Patent to dampen vibrations partially invalidated because it claims a natural phenomena. AAM v. NEAPCO

Patent to dampen vibrations partially invalidated because it claims a natural phenomena. AAM v. NEAPCO

A patent is a set of exclusive rights granted to the inventor of a new, useful and not obvious invention.  In the United States an inventor gains a patent by filing a patent application with the United States Patent and Trademark Office.  The patent application is reviewed by a patent examiner at the United States Patent and Trademark Office and if the patent application meets all the requirements, the inventor is granted a patent on the invention.  A patent gives its owner the exclusive right to make, use, sell and import the invention in the United States.

Patent law is constantly evolving so even once a patent is granted, it can still be invalidated.  One of the grounds for invalidating a patent is the subject matter to which the invention relates.  A patent can be granted on any new and useful process, machine, manufacture, or composition of matter, or any new and useful improvement thereof.  This requirement is articulated in  §35 U.S.C. 101 of United States Patent Law.  There are also some judicially created exceptions to patent eligible subject matter, namely, laws of nature, physical phenomena, and abstract ideas.  Patents that have been granted in the past can be deemed invalid if court precedent changes the definition of these judicially created exceptions.

These exceptions exist because monopolizing the basic tools of scientific work tend to impede innovation more than to promote it. However, the United States Supreme Court has advised that these exceptions must be applied cautiously, because too broad an interpretation of these exceptions could eviscerate patent law.

Laws of nature and natural phenomena are not patentable, but applications and uses of such laws and phenomena may be patentable. A claim to otherwise statutory subject matter does not become ineligible by its use of a law of nature or natural phenomenon.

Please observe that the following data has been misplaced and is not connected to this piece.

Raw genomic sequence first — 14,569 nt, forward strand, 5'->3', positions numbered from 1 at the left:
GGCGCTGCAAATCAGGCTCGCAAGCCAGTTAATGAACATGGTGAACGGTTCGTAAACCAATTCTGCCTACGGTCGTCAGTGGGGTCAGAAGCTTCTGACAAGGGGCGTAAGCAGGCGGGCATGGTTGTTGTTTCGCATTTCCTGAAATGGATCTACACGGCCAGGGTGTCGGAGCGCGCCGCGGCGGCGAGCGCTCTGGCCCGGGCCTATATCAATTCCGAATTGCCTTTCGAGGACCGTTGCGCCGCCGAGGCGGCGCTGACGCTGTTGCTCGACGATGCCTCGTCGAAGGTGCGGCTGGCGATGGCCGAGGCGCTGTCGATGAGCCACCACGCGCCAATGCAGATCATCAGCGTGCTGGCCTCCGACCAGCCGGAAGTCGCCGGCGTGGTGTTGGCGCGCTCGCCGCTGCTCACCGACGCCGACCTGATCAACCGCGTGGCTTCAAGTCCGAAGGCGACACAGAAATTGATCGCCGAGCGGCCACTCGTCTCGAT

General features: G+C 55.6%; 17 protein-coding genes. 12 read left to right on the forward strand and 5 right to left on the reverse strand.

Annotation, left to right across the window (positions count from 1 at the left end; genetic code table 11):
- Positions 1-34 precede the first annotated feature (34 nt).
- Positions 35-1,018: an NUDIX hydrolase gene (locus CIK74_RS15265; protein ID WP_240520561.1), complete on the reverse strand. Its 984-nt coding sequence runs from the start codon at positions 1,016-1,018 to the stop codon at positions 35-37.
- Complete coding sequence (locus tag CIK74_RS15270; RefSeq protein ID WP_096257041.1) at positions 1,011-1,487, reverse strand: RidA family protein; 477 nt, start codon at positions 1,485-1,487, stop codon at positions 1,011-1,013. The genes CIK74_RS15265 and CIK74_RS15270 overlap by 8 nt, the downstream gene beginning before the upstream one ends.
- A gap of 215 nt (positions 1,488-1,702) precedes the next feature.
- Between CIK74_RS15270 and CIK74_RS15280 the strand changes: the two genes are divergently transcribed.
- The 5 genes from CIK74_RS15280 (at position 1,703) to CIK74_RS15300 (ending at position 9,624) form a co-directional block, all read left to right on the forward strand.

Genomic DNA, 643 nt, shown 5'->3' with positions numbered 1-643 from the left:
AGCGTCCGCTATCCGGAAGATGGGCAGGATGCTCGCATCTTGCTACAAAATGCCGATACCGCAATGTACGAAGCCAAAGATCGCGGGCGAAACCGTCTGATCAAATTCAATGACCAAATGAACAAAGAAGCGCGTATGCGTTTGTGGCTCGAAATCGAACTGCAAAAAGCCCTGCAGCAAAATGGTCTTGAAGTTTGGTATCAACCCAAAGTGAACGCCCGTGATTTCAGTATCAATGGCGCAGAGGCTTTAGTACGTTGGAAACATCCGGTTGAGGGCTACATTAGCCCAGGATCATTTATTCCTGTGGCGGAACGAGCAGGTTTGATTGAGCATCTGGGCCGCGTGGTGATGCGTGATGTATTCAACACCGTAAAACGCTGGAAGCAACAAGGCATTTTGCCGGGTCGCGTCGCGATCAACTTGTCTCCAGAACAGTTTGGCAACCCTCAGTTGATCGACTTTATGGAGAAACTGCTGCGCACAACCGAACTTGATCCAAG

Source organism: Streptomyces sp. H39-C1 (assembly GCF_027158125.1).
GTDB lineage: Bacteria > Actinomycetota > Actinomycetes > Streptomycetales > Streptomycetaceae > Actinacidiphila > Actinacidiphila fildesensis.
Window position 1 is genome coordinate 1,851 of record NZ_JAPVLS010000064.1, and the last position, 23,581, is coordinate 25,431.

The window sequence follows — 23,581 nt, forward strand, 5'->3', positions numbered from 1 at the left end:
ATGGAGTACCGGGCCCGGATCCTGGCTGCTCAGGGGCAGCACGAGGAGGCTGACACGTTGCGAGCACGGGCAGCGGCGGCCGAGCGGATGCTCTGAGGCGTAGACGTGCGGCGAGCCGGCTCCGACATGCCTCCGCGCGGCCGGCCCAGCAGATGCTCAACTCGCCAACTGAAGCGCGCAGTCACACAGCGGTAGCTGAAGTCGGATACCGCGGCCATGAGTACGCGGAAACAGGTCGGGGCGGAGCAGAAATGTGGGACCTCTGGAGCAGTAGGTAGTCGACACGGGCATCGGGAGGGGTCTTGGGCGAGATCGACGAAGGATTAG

To distinguish claims to patent-eligible applications of laws of nature and natural phenomena from claims that impermissible claims, two-part test is used by courts. First, the claims are examined to see if they are “directed to” a law of nature or natural phenomenon.  If the claims are directed to a natural phenomena, then the court will examine whether the limitations of the claim transform the nature of the claim into a patent-eligible application.

A case which illustrates the fine line between patent ineligible natural phenomena and the patentable application of natural phenomena is AMERICAN AXLE & MANUFACTURING, INC., v. NEAPCO HOLDINGS LLC, 2018-1763 (C.A.F.C. 2020).

Plaintiff in this case owns U.S. Patent No. 7,774,911 (“the ’911 patent”).  The patent claims a method of manufacturing drive shafts with liners that reduce vibrations.  There are three types of vibrations that can be produced in a drive shaft and various was to reduce a single type of vibration.  Plaintiff claims that its patent allowed all three types of vibrations to be reduced by tuning the lining of the drive shaft.  This was achieved by tuning the liners to the resonant frequency of the drive shaft vibration.  Plaintiff sued Defendant for patent infringement.  Defendant responded that the patent is invalid because the patent merely claims the result of Hooke’s law which is equation used to determine the frequency at which an object vibrates based on relates the mass and/or stiffness.

The District court focused on the independent claims 1 and 22.  The court found that the claims were directed to a natural phenomena and that there were no limitations to transform the claim.  Plaintiff appealed to the Court of Appeals for the Federal Circuit.

The Federal Circuit reviewed each claim in turn.  For claim 22 the Federal Circuit found that the patent claimed no improved method of using natural laws were claimed.  Claim 22  simply claimed a result without describing a method to achieve the result.

For claim 1 the Federal Circuit found that it differed from claim 22.  Claim 1 included variables other than mass and stiffness that can be tuned in order to reduce vibrations.  Claim 1 also included the limitations of “tuning at least one liner to attenuate at least two types of vibration transmitted through the shaft member.”  While the Federal Circuit did not definitely say the claim was patent eligible, it found that the claim was directed to something more than  Hooke’s law.

The Federal Circuit affirmed the District Courts decision with respect to claim 22.  With respect to claim 1 the Federal Circuit reversed and remanded for further proceedings.

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